Robinhood Settles With Family of Man Who Committed Suicide After App Falsely Showed Negative Balance

The stock trading company Robinhood has settled with the family of a 20-year-old man who committed suicide last year after his account incorrectly showed a negative balance of $730,000.

Alex Kearns took his life in June, 2020.

On June 11, Robinhood restricted Kearns account and showed him a negative balance of $730,000. At 3:26 a.m. that evening, the company sent him an automated email demanding “immediate action” of paying over $170,000 in just a few days.

The debt was shown in error, however, and according to the family’s attorneys, Alex may not have lost money at all because of the way his options bets were structured, CBS News reported in February.

Kearns emailed the support address at Robinhood three times that evening and the next morning. He asked for help to understand what happened and if he could offset losses with another trade. The company had no customer service phone number listed, and he could not reach anyone for help.

He wrote in one email, “I was incorrectly assigned more money than I should have, my bought puts should have covered the puts I sold. Could someone please look into this?”

All he received was an automated message that read “thanks for reaching out to our support team! We wanted to let you know that we’re working to get back to you as soon as possible, but that our response time to you may be delayed.”

Later that day, believing that he has destroyed his entire future, Kearns took his own life.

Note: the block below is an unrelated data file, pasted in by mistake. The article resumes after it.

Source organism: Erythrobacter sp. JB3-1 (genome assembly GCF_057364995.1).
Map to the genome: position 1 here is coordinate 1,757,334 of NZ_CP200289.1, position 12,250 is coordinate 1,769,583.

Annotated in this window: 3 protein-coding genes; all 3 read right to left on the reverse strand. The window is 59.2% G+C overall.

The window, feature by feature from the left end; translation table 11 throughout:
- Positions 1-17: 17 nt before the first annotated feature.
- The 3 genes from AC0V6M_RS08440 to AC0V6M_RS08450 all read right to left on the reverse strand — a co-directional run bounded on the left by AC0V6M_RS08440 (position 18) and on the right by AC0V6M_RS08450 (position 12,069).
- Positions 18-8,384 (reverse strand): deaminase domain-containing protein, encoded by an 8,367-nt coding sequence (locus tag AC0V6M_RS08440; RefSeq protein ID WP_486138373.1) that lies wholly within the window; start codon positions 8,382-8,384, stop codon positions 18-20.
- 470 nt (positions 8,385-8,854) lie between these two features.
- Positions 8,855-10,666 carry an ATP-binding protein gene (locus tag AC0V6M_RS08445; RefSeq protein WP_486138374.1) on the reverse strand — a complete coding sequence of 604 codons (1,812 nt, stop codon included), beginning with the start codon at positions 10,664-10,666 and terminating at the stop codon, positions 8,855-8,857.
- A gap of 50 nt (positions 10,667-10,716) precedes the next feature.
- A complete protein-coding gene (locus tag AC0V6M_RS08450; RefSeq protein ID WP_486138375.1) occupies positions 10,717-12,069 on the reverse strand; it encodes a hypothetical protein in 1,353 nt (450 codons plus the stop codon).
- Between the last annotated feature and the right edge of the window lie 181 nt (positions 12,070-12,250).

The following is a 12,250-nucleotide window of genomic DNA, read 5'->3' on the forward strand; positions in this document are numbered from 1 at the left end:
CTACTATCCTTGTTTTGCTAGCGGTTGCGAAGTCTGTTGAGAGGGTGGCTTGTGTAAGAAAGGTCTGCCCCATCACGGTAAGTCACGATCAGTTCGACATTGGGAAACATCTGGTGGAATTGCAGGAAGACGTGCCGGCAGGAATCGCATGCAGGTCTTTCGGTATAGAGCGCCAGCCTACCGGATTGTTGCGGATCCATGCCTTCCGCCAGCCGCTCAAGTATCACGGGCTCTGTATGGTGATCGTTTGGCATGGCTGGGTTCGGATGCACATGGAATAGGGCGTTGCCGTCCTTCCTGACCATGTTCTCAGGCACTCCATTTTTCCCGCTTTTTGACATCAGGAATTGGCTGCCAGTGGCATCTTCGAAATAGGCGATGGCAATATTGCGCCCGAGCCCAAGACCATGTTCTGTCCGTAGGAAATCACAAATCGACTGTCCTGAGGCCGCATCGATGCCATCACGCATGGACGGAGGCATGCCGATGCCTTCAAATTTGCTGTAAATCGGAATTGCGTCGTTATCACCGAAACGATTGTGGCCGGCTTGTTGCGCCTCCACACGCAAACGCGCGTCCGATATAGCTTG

The following day, Robinhood sent him an email letting him know that the trade was resolved and he was not in debt with them.

“Great news!” The email read, “We’re reaching out to confirm that you’ve met your margin call and we’ve lifted your trade restrictions. If you have any questions about your margin call, please feel free to reach out. We’re happy to help!”

In February, his family sued the company for wrongful death, negligent infliction of emotional stress and unfair business practices, according to their S-1 filing that was released on Thursday. Robinhood settled, but the terms were not listed in the filing.

The Daily Caller reports that the Financial Industry Regulatory Authority (FINRA), a private Wall Street regulator, cited Kearns’ suicide in a statement Wednesday announcing a $70 million penalty on Robinhood.

“In determining the appropriate sanctions, FINRA considered the widespread and significant harm suffered by customers, including millions of customers who received false or misleading information from the firm,” FINRA said in the statement.

Robinhood must pay $12.6 million in restitution to other customers who had also been shown incorrect account balances.

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